In this authoritative reckoning with the eighteen-year record of the Rehnquist Court, Georgetown law professor Mark Tushnet reveals how the decisions of nine deeply divided justices have left the future of the Court; and the nation; hanging in the balance. Many have assumed that the chasm on the Court has been between its liberals and its conservatives. In reality, the division was between those in tune with the modern post-Reagan Republican Party and those who, though considered to be in the Court's center, represent an older Republican tradition. As a result, the Court has modestly promoted the agenda of today's economic conservatives, but has regularly defeated the agenda of social issues conservatives; while paving the way for more radically conservative path in the future.

    • Law

We the Corporations: How American Businesses Won Their Civil Rights


Author: Adam Winkler
Publisher: Liveright Publishing
ISBN: 0871403846
Category: Law
Page: 384
View: 6684
We the Corporations chronicles the revelatory story of one of the most successful, yet least known, “civil rights movements” in American history. We the Corporations chronicles the astonishing story of one of the most successful yet least well-known “civil rights movements” in American history. Hardly oppressed like women and minorities, business corporations, too, have fought since the nation’s earliest days to gain equal rights under the Constitution—and today have nearly all the same rights as ordinary people. Exposing the historical origins of Citizens United and Hobby Lobby, Adam Winkler explains how those controversial Supreme Court decisions extending free speech and religious liberty to corporations were the capstone of a centuries-long struggle over corporate personhood and constitutional protections for business. Beginning his account in the colonial era, Winkler reveals the profound influence corporations had on the birth of democracy and on the shape of the Constitution itself. Once the Constitution was ratified, corporations quickly sought to gain the rights it guaranteed. The first Supreme Court case on the rights of corporations was decided in 1809, a half-century before the first comparable cases on the rights of African Americans or women. Ever since, corporations have waged a persistent and remarkably fruitful campaign to win an ever-greater share of individual rights. Although corporations never marched on Washington, they employed many of the same strategies of more familiar civil rights struggles: civil disobedience, test cases, and novel legal claims made in a purposeful effort to reshape the law. Indeed, corporations have often been unheralded innovators in constitutional law, and several of the individual rights Americans hold most dear were first secured in lawsuits brought by businesses. Winkler enlivens his narrative with a flair for storytelling and a colorful cast of characters: among others, Daniel Webster, America’s greatest advocate, who argued some of the earliest corporate rights cases on behalf of his business clients; Roger Taney, the reviled Chief Justice, who surprisingly fought to limit protections for corporations—in part to protect slavery; and Roscoe Conkling, a renowned politician who deceived the Supreme Court in a brazen effort to win for corporations the rights added to the Constitution for the freed slaves. Alexander Hamilton, Teddy Roosevelt, Huey Long, Ralph Nader, Louis Brandeis, and even Thurgood Marshall all played starring roles in the story of the corporate rights movement. In this heated political age, nothing can be timelier than Winkler’s tour de force, which shows how America’s most powerful corporations won our most fundamental rights and turned the Constitution into a weapon to impede the regulation of big business.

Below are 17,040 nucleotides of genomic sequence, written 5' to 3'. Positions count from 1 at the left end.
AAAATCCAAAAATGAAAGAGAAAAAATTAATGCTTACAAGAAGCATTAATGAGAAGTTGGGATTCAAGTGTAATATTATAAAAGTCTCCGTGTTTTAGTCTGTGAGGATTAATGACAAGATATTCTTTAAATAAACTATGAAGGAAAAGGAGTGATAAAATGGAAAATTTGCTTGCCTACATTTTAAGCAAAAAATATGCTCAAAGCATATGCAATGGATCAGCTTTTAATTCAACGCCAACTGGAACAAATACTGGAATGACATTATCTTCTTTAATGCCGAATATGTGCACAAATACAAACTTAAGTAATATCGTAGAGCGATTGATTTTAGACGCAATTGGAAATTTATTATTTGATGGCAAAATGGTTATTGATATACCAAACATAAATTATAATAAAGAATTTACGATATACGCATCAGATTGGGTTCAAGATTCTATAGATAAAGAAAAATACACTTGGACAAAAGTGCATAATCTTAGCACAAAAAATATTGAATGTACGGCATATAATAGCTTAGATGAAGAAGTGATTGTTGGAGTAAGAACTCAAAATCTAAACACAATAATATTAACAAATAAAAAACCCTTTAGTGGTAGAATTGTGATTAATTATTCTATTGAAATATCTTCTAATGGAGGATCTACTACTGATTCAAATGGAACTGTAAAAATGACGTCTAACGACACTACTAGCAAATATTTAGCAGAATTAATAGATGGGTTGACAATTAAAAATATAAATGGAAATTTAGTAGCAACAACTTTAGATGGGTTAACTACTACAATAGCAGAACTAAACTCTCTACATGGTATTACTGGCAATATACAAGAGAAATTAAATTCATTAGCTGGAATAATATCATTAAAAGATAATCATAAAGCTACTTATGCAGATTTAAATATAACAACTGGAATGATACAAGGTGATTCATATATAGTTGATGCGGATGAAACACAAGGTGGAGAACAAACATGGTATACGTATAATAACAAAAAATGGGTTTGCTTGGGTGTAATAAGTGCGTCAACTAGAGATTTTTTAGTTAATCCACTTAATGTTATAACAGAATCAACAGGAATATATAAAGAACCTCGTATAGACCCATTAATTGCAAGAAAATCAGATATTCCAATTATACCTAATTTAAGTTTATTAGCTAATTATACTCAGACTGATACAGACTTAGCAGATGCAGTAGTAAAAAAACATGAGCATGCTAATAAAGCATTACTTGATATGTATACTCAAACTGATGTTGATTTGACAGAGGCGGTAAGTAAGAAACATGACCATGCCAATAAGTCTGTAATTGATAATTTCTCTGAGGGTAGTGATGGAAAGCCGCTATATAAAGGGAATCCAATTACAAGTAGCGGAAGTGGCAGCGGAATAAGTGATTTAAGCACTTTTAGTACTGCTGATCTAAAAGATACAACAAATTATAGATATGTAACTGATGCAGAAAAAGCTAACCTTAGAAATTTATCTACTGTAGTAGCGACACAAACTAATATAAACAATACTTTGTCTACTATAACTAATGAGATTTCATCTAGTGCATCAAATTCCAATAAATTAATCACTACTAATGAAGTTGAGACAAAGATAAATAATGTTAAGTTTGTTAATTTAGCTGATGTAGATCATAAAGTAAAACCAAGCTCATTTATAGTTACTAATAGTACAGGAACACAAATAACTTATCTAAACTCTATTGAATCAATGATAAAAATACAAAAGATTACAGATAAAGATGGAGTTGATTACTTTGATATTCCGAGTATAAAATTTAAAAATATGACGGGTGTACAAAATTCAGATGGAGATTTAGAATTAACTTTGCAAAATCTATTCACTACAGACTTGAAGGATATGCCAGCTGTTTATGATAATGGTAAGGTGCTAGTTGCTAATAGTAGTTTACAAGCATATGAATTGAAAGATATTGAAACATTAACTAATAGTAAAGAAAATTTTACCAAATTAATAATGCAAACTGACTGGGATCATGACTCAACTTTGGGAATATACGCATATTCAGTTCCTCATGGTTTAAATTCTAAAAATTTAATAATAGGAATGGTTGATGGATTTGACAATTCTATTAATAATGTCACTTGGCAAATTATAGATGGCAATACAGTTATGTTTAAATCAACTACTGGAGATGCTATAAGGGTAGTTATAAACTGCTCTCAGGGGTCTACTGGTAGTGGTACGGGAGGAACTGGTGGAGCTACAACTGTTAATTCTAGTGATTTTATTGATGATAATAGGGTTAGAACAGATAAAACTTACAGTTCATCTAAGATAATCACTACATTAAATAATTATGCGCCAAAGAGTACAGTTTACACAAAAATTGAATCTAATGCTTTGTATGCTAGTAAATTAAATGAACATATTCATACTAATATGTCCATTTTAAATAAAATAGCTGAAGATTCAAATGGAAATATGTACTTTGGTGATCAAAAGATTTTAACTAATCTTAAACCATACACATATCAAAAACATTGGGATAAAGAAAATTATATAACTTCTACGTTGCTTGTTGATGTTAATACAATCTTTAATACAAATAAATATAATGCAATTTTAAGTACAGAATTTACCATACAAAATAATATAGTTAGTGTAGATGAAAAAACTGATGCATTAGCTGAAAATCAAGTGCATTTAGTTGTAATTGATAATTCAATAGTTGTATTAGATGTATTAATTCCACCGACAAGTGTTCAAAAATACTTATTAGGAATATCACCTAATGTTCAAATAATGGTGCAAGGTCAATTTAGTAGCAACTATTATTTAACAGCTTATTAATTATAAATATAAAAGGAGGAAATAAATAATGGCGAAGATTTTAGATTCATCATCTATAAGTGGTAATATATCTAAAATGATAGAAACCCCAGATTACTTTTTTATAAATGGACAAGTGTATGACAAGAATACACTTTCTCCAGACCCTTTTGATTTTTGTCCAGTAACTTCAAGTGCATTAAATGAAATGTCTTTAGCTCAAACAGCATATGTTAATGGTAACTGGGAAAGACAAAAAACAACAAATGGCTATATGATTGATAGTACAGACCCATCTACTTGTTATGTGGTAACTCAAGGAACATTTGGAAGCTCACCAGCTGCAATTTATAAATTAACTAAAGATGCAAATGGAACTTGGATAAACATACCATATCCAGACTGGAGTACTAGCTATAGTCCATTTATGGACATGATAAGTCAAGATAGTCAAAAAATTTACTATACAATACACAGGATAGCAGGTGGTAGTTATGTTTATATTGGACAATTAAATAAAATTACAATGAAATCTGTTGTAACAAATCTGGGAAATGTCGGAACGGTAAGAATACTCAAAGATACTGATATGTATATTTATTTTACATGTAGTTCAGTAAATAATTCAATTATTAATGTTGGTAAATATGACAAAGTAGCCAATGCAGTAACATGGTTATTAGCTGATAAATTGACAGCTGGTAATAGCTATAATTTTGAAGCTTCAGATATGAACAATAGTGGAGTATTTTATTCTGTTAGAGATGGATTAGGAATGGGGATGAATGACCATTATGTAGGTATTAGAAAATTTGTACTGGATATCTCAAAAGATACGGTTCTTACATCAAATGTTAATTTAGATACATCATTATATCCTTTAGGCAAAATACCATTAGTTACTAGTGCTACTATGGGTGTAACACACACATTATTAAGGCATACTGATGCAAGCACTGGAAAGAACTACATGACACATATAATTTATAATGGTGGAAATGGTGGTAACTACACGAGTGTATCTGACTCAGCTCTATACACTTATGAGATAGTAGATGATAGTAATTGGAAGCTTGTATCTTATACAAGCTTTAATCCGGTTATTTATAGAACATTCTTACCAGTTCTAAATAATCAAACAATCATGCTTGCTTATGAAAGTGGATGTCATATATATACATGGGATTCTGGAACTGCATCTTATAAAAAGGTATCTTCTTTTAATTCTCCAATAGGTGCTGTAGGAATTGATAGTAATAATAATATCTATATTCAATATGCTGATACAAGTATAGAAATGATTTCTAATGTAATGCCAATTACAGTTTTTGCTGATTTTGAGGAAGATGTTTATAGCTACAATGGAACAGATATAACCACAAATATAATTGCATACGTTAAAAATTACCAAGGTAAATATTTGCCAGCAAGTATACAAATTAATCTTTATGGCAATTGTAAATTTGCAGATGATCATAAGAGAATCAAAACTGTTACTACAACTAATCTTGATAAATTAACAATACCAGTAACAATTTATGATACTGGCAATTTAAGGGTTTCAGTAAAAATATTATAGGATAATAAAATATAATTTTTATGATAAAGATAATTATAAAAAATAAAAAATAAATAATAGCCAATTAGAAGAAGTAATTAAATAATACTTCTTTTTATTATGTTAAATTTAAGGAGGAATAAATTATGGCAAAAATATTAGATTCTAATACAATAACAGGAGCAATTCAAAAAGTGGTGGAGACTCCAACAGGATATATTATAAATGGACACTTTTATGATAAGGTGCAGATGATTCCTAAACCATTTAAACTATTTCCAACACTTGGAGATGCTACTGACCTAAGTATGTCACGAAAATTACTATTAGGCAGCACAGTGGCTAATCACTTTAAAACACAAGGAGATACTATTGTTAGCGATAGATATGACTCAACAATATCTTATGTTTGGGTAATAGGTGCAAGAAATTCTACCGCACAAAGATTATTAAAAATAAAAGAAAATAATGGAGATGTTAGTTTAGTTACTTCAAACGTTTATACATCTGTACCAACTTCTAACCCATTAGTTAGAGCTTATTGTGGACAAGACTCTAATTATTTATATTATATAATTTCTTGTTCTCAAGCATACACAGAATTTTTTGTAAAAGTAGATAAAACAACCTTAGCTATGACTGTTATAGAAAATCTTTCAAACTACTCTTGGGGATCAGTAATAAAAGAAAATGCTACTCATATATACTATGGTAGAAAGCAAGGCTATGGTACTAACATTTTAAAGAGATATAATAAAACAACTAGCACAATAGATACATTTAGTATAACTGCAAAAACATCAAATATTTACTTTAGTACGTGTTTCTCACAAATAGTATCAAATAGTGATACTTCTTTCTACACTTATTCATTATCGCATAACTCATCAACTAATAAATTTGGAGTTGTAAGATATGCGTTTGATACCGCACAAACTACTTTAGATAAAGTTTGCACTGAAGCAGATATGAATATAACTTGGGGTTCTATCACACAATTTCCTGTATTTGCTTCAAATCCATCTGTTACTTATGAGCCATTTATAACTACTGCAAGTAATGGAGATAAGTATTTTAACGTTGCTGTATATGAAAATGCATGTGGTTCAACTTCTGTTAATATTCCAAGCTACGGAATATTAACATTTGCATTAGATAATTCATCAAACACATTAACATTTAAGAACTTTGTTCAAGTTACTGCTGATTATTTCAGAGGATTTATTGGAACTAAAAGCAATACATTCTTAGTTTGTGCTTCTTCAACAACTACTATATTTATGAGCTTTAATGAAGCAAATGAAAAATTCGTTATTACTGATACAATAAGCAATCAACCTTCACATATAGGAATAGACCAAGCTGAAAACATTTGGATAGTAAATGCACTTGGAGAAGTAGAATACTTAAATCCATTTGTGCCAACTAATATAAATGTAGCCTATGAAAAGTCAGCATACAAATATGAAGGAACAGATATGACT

• Constitutional law

Constitutional Personae


Author: Cass R. Sunstein
Publisher: Oxford University Press, USA
ISBN: 0190222670
Category: Constitutional law
Page: 192
View: 9506
"Since America's founding, hundreds of U.S. Supreme Court Justices have issued a vast number of decisions on a staggeringly wide variety of subjects. Yet as the eminent legal scholar, Cass R. Sunstein shows, constitutional law is dominated by a mere quartet of character types, regardless of ideology: the hero, the soldier, the minimalist, and the mute."--

    • Law

The Supreme Court Phalanx

The Court's New Right-wing Bloc
Author: Ronald Dworkin
Publisher: New York Review of Books
ISBN: 1590172930
Category: Law
Page: 71
View: 9860
Discusses the conservative shift in the Supreme court after the appointment of John Roberts and Samuel Alito in 2005 and the effect this shift may have on constitutional law, including abortion, affirmative action, and executive power.

    • Political Science

The Nine

Inside the Secret World of the Supreme Court
Author: Jeffrey Toobin
Publisher: Anchor
ISBN: 0307472892
Category: Political Science
Page: 480
View: 2599
Acclaimed journalist Jeffrey Toobin takes us into the chambers of the most important—and secret—legal body in our country, the Supreme Court, revealing the complex dynamic among the nine people who decide the law of the land. An institution at a moment of transition, the Court now stands at a crucial point, with major changes in store on such issues as abortion, civil rights, and church-state relations. Based on exclusive interviews with the justices and with a keen sense of the Court’s history and the trajectory of its future, Jeffrey Toobin creates in The Nine a riveting story of one of the most important forces in American life today.